The Perfect Sandstorm
February 1, 2011 by Ben Crystal
The Middle East is once again shrouded in the abaya of upheaval. Given the Byzantine nature of Middle Eastern politics, it’s difficult to predict whether the region will emerge from the current disarray with an improved push toward freedom, or a reactionary plunge toward Islamic fundamentalism.
The game may ultimately be the same — the quest for wealth, or power, or both — but the Middle Eastern version is played with far too many wild cards. In Tunisia, a self-immolating street vendor set the government alight. In Egypt, President Hosni Mubarak’s dictatorial attitude, combined with a resurgent Islamofascist element, has become a perfect storm of destabilization.
While he’s no friend of freedom, Mubarak has been a redoubtable ally to the United States over the last three decades. Westerners who point to his autocratic manner tend to forget that truly democratic and/or republican leaders outside the Western world are as few and far between as truly democratic and/or republican countries; despite the overwhelming number of nations with names including one or the other adjective. And as wholly unprepared as President Barack Obama was for Tunisia, the situation in Egypt may become a far larger stain on his already-tarnished foreign policy legacy.
In 2009, as brigades of young people took to the streets of Iran in search of liberty, Obama hemmed and hawed. He proffered platitudes about Iran’s potential march toward freedom. But when Iran’s hard-line Islamofascist clerics, fronted by Mahmoud Ahmadinejad the Persian Ringmaster, unleashed their own version of Tiananmen Square, Obama lost the notes to his “Iranian Freedom” speech.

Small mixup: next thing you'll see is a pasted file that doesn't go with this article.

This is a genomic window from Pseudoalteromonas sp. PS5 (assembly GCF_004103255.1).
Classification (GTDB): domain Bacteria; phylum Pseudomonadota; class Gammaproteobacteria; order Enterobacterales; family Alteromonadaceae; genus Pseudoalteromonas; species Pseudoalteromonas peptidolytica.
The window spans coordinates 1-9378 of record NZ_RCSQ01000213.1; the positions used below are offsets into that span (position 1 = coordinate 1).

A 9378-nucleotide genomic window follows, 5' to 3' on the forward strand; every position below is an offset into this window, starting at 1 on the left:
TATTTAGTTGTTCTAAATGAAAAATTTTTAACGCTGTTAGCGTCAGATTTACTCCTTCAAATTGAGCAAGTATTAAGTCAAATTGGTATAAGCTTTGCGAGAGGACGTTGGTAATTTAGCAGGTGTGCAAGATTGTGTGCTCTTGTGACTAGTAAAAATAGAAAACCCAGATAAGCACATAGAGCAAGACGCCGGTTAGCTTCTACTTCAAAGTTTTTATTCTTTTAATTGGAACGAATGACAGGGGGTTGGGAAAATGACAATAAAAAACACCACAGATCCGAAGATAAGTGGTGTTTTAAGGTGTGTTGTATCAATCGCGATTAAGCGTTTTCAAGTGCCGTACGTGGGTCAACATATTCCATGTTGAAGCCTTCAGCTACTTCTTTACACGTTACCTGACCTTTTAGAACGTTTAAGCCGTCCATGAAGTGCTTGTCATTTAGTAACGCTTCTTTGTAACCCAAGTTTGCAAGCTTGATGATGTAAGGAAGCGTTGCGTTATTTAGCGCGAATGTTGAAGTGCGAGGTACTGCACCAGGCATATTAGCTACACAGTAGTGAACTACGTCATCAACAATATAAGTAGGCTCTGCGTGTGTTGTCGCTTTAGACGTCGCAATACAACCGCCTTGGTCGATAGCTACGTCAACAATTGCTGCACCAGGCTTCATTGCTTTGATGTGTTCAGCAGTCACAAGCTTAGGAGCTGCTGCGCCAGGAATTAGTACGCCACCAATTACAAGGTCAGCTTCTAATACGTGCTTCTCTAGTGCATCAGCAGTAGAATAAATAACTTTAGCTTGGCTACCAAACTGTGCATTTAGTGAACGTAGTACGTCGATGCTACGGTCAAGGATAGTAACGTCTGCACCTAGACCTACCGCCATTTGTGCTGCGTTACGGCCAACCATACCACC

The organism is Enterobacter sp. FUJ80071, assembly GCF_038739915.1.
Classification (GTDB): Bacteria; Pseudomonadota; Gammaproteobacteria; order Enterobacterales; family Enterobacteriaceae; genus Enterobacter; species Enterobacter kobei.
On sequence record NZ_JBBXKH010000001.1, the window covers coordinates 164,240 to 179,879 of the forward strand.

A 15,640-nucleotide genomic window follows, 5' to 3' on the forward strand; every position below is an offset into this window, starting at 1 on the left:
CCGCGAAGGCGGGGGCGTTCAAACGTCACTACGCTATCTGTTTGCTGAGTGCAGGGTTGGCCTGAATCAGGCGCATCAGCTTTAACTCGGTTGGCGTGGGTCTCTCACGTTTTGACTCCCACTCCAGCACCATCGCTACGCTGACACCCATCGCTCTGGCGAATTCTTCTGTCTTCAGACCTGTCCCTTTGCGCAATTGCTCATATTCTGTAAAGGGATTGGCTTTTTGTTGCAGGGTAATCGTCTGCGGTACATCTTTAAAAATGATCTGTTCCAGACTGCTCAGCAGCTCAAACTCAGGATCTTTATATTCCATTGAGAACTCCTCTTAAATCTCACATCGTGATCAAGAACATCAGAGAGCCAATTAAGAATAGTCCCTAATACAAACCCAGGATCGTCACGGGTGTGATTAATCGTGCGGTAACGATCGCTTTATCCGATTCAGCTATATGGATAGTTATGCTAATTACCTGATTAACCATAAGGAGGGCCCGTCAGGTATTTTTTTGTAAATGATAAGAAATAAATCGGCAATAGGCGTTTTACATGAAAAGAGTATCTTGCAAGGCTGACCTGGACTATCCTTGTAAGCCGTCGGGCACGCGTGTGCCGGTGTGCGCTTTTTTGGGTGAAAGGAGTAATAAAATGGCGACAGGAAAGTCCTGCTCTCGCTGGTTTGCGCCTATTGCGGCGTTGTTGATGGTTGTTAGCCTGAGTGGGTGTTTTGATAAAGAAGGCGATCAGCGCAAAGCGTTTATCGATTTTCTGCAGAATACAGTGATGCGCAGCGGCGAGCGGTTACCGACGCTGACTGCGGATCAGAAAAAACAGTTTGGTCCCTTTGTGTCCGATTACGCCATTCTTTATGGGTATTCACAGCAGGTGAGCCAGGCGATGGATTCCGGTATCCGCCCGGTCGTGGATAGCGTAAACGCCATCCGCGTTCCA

And the collapse of the Lebanese government, thanks to the machinations of Iran- and Syria-backed Hezbollah terrorists, has gone essentially uncommented-upon by Obama. Beirut, once nicknamed “the Paris of the Middle East,” is headed back to being the “Beirut of the World.”
This, then, would be the “Obama Doctrine.” George W. Bush’s cowboy diplomacy, a one-off of Ronald Reagan’s enormously successful style, is horrendously expensive. But Obama has turned too far in the other direction, instead emulating Carter, the losing admiral in the Battle of the Chattahoochee Bunny.
Lebanon and Tunisia, followed by Egypt, are potentially bad signs. Should fundamentalist Islamic groups like Hezbollah and Muslim Brotherhood gain control, they could destabilize — for example — the already-shuddering regime of King Abdullah II of Jordan. To cement the idea of Abdullah II as non-threatening, keep in mind that he’s such a fan of Star Trek that he once took a walk-on role on one of the spin-off shows (set phasers on AWESOME!) Hardly the stuff of jihadi dreams, considering the Enterprise fires photon torpedoes, not B-40 RPG’s.
Just to the east of Jordan sits the Kingdom of Saudi Arabia. The Saudis are enormously wealthy and have territorial control over the heart of Islam. However, they’ve spent decades pacifying extremist Muslims with money and concessions, while maintaining friendly-ish relations with the West. Essentially, the House of Saud has been robbing Peter to pay Mohammed. If that camel lurches to a halt, the offshoot would be both economically and politically devastating.
Elsewhere in the Middle East there sit a variety of monarchies and oil-soaked baronies which would soil their dishdashas if the bad guys moved in heavy. Morocco is a fine spot, but it’s only geopolitically noteworthy for attracting filmmakers and Western tourists who want to say they’ve “been to the Middle East” without actually having to go to the more “shooty” parts. Scattered around the rest of the region are golf resorts like the United Arab Emirates, and tiny oil drums like Qatar and Bahrain: Allies, but with militaries which couldn’t stand up to a determined Girl Scout troop during cookie drive season.
Vice President Joe Biden recently told Jim Lehrer: “I would not refer to (Mubarak) as a dictator.” Imagine the response of every Tom, Dick and Akbar on the street. Obama has repeatedly been behind the curve on foreign policy. It’s high time he gets out in front, and ensures friendly relations with whatever rises there.
Let me leave you with this caveat: If Obama doesn’t encourage them to play nice, the Israelis (thought I’d forgotten them?) will definitely try. If you think the situation in the Middle East is bad NOW — just you wait.